EU talks about migrant crisis as tensions rise in SE Europe

Refugee and Migrant Crisis

Hungary Migrants Hungarian soldiers work on a fence that is being built at the border with Croatia near the village of Beremend, Hungary, Tuesday, Sept. 22, 2015. Hungary’s prime minister Viktor Orban said that millions of migrants are “laying siege” to the borders of his country and of Europe, putting the continent in danger. (AP Photo/Petr David Josek)

While migrants scuffled with police at a transit camp in Croatia, nations in southeast Europe scolded and threatened each other Tuesday as the unrelenting flow of asylum-seekers raised diplomatic tensions to a boiling point.

As European Union ministers met in Brussels on the migrant crisis, the United Nations’ refugee agency said the next few days may be the last chance for a coherent European response as hundreds of thousands flow from war-torn areas in the Middle East, Africa and Asia to Europe.

In Brussels, EU interior ministers were trying Tuesday to forge consensus on a plan to distribute 120,000 refugees throughout the 28-nation bloc according to mandatory quotas. The Czech Republic, Hungary and Slovakia are vehemently opposed to the quota plan, while Latvia and Poland are also skeptical. A day later, EU leaders are holding an emergency summit on the migrant crisis.

The U.N. High Commissioner for Refugees warned that the proposal on the table isn’t enough to stabilize the situation, because 477,906 people have already entered Europe by sea this year. It urged the EU to quickly set up facilities in Greece, where tens of thousands have arrived after making the hazardous sea crossing from Turkey.

This may be “the last opportunity for a coherent European response,” said Melissa Fleming, a spokeswoman for UNHCR.

The clashes in Croatia on Tuesday began when hundreds of people surged toward the gates of a transit camp providing temporary sanctuary for asylum-seekers who have flooded in since Hungary shut its border last week with neighboring Serbia. Adding to the chaos, those already inside the camp in the eastern village of Opatovac mobbed the gates and demanded to leave, saying they had been assured they would stay only 24 hours before being allowed to continue efforts to seek sanctuary in Europe.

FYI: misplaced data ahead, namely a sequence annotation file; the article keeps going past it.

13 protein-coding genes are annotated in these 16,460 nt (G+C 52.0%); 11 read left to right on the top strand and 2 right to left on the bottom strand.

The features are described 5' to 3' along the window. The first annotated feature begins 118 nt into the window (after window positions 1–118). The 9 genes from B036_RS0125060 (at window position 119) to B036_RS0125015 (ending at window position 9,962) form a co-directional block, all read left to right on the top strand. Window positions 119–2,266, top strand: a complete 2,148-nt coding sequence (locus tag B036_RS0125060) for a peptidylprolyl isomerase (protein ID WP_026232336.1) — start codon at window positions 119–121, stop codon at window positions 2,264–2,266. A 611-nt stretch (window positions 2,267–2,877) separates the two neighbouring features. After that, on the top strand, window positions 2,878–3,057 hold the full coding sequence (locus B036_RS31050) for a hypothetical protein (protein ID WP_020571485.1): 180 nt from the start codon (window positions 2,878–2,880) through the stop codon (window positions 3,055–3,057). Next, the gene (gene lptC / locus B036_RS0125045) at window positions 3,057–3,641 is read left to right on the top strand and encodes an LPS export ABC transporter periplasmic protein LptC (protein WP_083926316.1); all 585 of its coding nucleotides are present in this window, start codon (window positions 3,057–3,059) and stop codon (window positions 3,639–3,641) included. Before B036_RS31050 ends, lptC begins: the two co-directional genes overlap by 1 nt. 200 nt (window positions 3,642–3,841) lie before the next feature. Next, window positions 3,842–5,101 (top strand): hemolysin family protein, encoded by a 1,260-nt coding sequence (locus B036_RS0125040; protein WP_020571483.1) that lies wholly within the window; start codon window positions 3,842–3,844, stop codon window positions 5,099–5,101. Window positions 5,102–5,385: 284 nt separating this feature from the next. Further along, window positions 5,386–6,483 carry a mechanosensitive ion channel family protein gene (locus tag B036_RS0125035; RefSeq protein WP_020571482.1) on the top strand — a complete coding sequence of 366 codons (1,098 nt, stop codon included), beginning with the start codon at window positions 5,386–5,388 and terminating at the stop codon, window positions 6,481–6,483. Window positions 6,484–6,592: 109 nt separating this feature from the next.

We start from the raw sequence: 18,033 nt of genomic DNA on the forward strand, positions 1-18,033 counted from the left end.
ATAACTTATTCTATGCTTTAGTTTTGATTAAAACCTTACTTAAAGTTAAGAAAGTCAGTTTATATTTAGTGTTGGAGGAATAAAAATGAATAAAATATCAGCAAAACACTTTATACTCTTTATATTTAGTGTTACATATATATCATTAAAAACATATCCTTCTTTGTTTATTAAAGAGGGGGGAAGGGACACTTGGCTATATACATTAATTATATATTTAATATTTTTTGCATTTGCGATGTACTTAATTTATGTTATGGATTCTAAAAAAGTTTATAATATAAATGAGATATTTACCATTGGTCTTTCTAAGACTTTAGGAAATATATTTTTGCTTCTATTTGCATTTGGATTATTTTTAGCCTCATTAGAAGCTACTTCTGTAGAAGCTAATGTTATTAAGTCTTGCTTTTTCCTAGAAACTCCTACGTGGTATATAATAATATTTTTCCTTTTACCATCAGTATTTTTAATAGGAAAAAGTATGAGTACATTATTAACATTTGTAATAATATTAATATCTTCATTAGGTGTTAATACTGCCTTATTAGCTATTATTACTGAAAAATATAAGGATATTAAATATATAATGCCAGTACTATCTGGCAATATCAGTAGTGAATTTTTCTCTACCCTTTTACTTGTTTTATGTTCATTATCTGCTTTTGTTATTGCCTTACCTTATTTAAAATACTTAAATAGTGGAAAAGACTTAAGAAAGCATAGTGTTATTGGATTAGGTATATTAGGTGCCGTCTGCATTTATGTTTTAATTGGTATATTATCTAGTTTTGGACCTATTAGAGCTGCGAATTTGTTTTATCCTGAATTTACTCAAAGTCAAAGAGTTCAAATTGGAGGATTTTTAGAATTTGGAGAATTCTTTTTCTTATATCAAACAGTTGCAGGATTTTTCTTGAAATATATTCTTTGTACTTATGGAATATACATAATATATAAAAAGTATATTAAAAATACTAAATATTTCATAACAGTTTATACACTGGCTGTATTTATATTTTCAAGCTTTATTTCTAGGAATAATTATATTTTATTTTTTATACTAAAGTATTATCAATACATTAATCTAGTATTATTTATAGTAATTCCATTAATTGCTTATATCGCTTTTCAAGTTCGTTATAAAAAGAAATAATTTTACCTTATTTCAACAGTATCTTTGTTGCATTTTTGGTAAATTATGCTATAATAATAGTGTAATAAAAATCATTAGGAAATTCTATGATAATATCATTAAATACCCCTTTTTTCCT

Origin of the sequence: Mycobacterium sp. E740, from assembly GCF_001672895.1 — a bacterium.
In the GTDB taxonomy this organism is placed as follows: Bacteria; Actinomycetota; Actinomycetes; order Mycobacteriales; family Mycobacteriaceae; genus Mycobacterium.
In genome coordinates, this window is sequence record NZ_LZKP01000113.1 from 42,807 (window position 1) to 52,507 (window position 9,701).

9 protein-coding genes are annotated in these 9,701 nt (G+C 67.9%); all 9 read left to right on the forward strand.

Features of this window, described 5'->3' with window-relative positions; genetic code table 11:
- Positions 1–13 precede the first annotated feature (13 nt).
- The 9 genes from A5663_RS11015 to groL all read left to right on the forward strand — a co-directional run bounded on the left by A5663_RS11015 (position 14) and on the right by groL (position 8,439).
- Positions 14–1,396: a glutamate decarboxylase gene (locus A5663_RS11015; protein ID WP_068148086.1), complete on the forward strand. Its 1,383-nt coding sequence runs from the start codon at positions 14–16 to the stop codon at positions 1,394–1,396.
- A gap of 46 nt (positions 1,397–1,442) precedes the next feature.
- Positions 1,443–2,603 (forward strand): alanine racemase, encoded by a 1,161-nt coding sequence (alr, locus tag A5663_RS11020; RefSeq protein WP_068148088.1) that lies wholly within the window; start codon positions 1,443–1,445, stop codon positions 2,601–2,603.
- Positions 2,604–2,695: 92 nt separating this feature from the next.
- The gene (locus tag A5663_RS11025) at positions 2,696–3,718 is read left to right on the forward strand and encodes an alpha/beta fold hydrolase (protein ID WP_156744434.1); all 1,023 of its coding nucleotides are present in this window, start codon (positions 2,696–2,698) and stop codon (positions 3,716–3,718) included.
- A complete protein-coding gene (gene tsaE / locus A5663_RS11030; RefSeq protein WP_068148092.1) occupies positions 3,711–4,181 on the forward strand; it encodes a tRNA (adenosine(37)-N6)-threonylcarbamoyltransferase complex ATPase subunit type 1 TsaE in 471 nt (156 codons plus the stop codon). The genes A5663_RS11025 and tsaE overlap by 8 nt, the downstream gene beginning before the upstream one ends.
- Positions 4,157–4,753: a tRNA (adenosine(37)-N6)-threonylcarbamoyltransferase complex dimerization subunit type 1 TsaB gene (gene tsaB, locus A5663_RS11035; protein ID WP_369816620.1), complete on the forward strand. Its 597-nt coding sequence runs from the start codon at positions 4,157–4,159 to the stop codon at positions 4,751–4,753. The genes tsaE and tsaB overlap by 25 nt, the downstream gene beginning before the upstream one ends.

Riot police got the migrants to halt the pushing and shoving. Lines formed for those wanting to enter the camp, while those wanting to leave were waiting for buses to take them to Hungary.

On the diplomatic front, tensions between Serbia and Croatia took a sharp turn for the worse, with Serbia giving Croatia an ultimatum to reopen its border — or risk unspecified counter- measures. Croatia shut down all but one of its border crossings with Serbia last week to block the flow of migrants, which has now reached 34,900 in less than a week. But the action is crippling Serbia’s economy, which transports cargo across Croatia to reach much of Europe.

Serbian Prime Minister Aleksandar Vucic called an emergency session of all security services, including the military, to discuss the crisis. The two nations have a tense history after fighting bitterly in the Balkan wars of the 1990s.

“This is a scandal of international proportions,” Vucic said. “Croatia has breached all European agreements and directives.”

Croatia, angry that Serbia is busing migrants to its borders, seemed unlikely to honor any Serb demand.

“Mix it up a little,” Croatian Prime Minister Zoran Milanovic said. “Send them a bit to Hungary and Romania.”

Hungary’s foreign minister got into the verbal melee, declaring that political relations with fellow EU neighbor Croatia are at a “freezing point” and may improve only after parliamentary elections there produce a new government. Foreign Minister Peter Szijjarto said it was easier for Croatia to quickly transport migrants to the border with Hungary instead of caring for them themselves.

In Greece, bad weather created more misery as thunderstorms drenched hundreds who had been camping out in a main square in Athens.

“We have nothing. No water, no food, no shelter. We are living in tents, we need help,” said Mohamed Saber Nazari, a 20-year-old Afghan camping in Victoria Square. “You see all the families living in the rain, with small children? Something must be organized for us.”

A local taxi driver sympathized with the migrant’s plight. Adrian Mustafa, 45, had walked to Greece from Albania more than 20 years ago and has been living in the country since then.

“If you go through what these people are going through, only then will you understand,” he said. “They don’t want to stay here, but they live under bad conditions.”

Elsewhere, Austrian police said about 1,000 new arrivals were expected soon at the main border crossing point with Hungary, after nearly 10,000 people trekked into the country on Monday at the Nickelsdorf crossing east of Vienna. A police spokesman said Hungary is sending the 1,000 migrants to its side of the border by train. From there, the migrants usually walk into Austria.

Associated Press